Feds re­ceive war­rant to search emails

Baltimore Sun - - NATION & WORLD - By Matt Za­po­to­sky, Ellen Nakashima and Ros­alind S. Hel­der­man

The FBI has ob­tained a war­rant to search the emails found on a com­puter used by for­mer U.S. Rep. An­thony Weiner that may con­tain ev­i­dence rel­e­vant to the in­ves­ti­ga­tion into Hil­lary Clin­ton’s pri­vate email server, ac­cord­ing to law en­force­ment of­fi­cials.

One of­fi­cial said the to­tal num­ber of emails re­cov­ered in the Weiner in­ves­ti­ga­tion is close to 650,000 — though that re­flects many emails that are not in any way rel­e­vant to the Clin­ton in­ves­ti­ga­tion.

Of­fi­cials fa­mil­iar with the case said, though, the mes­sages in­clude a sig­nif­i­cant amount of cor­re­spon­dence as­so­ci­ated with Clin­ton and top aide Huma Abe­din, Weiner’s es­tranged wife.

The agents in­ves­ti­gat­ing Clin­ton’s use of a pri­vate email server knew early this month that mes­sages re­cov­ered in a sep­a­rate probe might be ger­mane to their case, but they waited weeks be­fore brief­ing the FBI di­rec­tor, ac­cord­ing to peo­ple fa­mil­iar with the case.

FBI Di­rec­tor James Comey has writ­ten that he was in­formed of the de­vel­op­ment Thurs­day, and he sent Of­fi­cials say the mes­sages in­clude cor­re­spon­dence as­so­ci­ated with Hil­lary Clin­ton and aide Huma Abe­din, bot­tom. a let­ter to leg­is­la­tors the next day let­ting them know that he thought the team should take “ap­pro­pri­ate in­ves­tiga­tive steps de­signed to al­low in­ves­ti­ga­tors to re­view these emails.”

That mis­sive ig­nited a po­lit­i­cal firestorm less than two weeks be­fore the elec­tion.

Al­most in­stantly, Comey came un­der in­tense crit­i­cism for his tim­ing and for buck­ing the Jus­tice Depart­ment’s guid­ance not to tell Congress about the de­vel­op­ment.

Peo­ple fa­mil­iar with the case said they had known about the mes­sages soon af­ter New York FBI agents seized a com­puter re­lated to their in­ves­ti­ga­tion into The emails were found on a com­puter used by for­mer U.S. Rep. An­thony Weiner. Weiner, who is al­leged to have ex­changed ex­plicit mes­sages with a 15-year-old girl.

Abe­din has told peo­ple that she is un­sure how her emails could have ended up on a de­vice she viewed as be­long­ing to her hus­band, ac­cord­ing to a per­son fa­mil­iar with the in­ves­ti­ga­tion and civil lit­i­ga­tion over the mat­ter.

An an­nounce­ment from the FBI in early Oc­to­ber, when the emails were dis­cov­ered, might have been less po­lit­i­cally dam­ag­ing for Clin­ton than one com­ing less than two weeks be­fore the Nov. 8 elec­tion.

It is also un­clear what agents have been do­ing in the in­ter­ven­ing time — for in­stance, whether they were try­ing to learn more about the emails be­fore no­ti­fy­ing Comey. An FBI spokesman de­clined to pro­vide a state­ment.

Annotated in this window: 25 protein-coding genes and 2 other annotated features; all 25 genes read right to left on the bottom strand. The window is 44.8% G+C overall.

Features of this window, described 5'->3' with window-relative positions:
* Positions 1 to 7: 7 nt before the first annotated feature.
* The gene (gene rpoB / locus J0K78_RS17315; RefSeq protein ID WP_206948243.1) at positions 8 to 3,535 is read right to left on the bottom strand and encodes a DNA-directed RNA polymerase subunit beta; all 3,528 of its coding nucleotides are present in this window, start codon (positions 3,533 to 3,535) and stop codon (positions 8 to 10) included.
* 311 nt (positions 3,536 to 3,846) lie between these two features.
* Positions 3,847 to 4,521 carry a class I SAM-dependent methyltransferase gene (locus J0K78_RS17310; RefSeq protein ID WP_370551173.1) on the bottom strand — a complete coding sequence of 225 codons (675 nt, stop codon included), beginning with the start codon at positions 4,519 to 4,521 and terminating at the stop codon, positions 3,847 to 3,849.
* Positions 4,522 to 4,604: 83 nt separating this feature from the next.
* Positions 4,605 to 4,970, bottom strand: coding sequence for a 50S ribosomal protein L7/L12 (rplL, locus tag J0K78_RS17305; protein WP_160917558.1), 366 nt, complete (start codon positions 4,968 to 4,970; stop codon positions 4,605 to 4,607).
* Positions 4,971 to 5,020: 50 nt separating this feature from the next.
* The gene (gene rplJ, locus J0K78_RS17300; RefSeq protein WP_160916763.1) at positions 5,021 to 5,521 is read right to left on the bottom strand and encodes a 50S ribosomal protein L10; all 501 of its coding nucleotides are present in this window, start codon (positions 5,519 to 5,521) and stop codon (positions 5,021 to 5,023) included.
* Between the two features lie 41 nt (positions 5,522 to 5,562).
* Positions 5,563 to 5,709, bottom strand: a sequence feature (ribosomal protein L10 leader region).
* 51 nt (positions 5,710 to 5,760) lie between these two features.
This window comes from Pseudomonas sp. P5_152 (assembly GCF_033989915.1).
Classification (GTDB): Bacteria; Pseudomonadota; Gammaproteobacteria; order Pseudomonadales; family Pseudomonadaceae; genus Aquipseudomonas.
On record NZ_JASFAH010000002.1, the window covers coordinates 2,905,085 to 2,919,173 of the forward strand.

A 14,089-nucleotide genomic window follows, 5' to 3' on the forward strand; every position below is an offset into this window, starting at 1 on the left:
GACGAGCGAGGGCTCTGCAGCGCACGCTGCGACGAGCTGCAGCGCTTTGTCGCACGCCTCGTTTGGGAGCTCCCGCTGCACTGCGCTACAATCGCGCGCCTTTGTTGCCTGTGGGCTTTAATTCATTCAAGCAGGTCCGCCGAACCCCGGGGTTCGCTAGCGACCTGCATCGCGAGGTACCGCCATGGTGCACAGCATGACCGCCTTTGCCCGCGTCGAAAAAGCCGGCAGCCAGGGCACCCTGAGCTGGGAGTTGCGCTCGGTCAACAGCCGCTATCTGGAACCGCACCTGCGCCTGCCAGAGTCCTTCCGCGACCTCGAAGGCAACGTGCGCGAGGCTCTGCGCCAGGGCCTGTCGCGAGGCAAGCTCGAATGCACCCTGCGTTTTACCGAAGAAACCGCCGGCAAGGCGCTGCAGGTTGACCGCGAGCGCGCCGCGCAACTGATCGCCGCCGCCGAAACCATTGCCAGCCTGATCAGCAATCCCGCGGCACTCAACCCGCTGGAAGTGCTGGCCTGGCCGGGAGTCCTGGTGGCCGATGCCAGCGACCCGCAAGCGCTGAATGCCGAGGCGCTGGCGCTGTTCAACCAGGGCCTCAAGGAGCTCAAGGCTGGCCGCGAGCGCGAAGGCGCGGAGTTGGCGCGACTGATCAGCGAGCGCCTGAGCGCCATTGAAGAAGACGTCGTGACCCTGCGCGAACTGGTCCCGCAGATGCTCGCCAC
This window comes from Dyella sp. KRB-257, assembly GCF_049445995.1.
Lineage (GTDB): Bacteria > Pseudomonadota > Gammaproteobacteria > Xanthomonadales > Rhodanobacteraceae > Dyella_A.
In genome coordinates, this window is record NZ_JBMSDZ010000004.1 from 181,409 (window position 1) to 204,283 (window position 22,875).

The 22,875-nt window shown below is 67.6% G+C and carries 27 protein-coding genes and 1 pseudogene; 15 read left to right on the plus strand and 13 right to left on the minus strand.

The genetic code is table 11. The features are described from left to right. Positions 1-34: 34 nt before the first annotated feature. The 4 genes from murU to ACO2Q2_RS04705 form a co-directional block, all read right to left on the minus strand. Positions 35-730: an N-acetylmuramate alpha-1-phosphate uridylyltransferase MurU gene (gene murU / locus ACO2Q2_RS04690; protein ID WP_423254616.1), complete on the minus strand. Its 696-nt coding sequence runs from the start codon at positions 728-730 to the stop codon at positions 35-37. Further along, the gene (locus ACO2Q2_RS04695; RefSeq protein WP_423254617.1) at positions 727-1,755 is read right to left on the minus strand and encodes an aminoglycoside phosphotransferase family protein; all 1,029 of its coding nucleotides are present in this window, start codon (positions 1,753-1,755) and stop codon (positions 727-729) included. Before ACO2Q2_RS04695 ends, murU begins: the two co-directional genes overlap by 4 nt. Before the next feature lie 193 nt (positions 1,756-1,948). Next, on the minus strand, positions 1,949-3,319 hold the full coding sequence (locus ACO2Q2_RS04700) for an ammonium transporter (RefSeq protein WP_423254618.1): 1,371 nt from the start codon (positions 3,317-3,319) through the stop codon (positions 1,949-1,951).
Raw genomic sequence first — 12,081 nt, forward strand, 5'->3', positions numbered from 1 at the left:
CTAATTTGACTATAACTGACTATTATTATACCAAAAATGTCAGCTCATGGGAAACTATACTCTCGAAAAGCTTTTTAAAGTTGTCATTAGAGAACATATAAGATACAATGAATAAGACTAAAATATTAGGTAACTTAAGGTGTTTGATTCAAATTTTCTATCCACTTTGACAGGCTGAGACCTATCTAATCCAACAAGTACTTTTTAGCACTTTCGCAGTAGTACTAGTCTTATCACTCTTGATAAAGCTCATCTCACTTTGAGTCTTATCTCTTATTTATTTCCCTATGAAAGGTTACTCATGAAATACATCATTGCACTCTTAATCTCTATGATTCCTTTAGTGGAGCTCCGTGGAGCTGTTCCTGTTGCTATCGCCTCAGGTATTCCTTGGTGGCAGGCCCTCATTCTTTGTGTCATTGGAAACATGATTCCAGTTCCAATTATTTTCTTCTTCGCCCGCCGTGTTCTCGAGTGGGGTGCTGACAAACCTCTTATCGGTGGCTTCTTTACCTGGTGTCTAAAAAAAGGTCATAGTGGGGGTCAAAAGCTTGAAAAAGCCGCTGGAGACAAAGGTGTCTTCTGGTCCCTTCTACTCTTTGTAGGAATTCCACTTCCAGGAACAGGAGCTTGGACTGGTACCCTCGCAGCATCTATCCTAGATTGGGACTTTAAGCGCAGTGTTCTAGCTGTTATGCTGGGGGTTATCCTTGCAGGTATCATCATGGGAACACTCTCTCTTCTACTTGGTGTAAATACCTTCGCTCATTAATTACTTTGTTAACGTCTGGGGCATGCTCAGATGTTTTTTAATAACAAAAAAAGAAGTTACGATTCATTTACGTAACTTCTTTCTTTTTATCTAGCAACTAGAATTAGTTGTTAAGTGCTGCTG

Comey wrote in his let­ter to Congress, “We don’t know the sig­nif­i­cance of this newly dis­cov­ered col­lec­tion of emails,” and fed­eral law en­force­ment of­fi­cials have said that in­ves­ti­ga­tors on the Clin­ton email team still had yet to thor­oughly re­view them.

Comey in July an­nounced that he was rec­om­mend­ing the in­ves­ti­ga­tion into Clin­ton’s use of a pri­vate email server while she was sec­re­tary of state be closed with­out charges.

But he said in­ves­ti­ga­tors had found clas­si­fied in­for­ma­tion on the server and char­ac­ter­ized Clin­ton’s and her aides’ con­duct as “ex­tremely care­less.”

In­ves­ti­ga­tors will be look­ing at whether the newly un­cov­ered emails con­tain clas­si­fied in­for­ma­tion or other ev­i­dence that could help ad­vance the Clin­ton email probe.

It is pos­si­ble, though, that the mes­sages could be du­plica­tive of oth­ers al­ready re­cov­ered else­where or that they could be a col­lec­tion of be­nign, per­sonal notes.

The process, for­mer FBI of­fi­cials have said, could be cum­ber­some and drag on af­ter the elec­tion — par­tic­u­larly if wholly new emails were found.

A Wash­ing­ton Post-ABC News track­ing poll found that more than 6 in 10 likely vot­ers said the FBI’s an­nounce­ment would make no dif­fer­ence in their vote.

A lit­tle more than 3 in 10 said the news made them less likely to sup­port Clin­ton, though about twothirds of those were Repub­li­cans or Repub­li­can-lean­ing in­de­pen­dents.

Mean­while, FBI agents ar­gued — based at least in part on news ac­counts — ear­lier this year that the Clin­ton Foun­da­tion should be in­ves­ti­gated for po­ten­tially giv­ing donors spe­cial po­lit­i­cal ac­cess and fa­vors. The Jus­tice Depart­ment’s pub­lic in­tegrity unit said they did not have enough ev­i­dence to move for­ward.

The Clin­ton Foun­da­tion said it was never con­tacted by the FBI, sug­gest­ing the bureau’s ef­forts were in a pre­lim­i­nary stage as pros­e­cu­tors weighed in. But agents in New York have sought to keep their in­quiries alive, feud­ing with the Jus­tice Depart­ment about the lengths to which they can go, ac­cord­ing to peo­ple fa­mil­iar with the mat­ter.

That in­fight­ing be­came pub­lic Sun­day, when The Wall Street Jour­nal pub­lished a de­tailed ac­count of in­ter­ac­tions be­tween pros­e­cu­tors and FBI of­fi­cials.

JUSTIN SUL­LI­VAN/GETTY

RICHARD DREW/AP 2013

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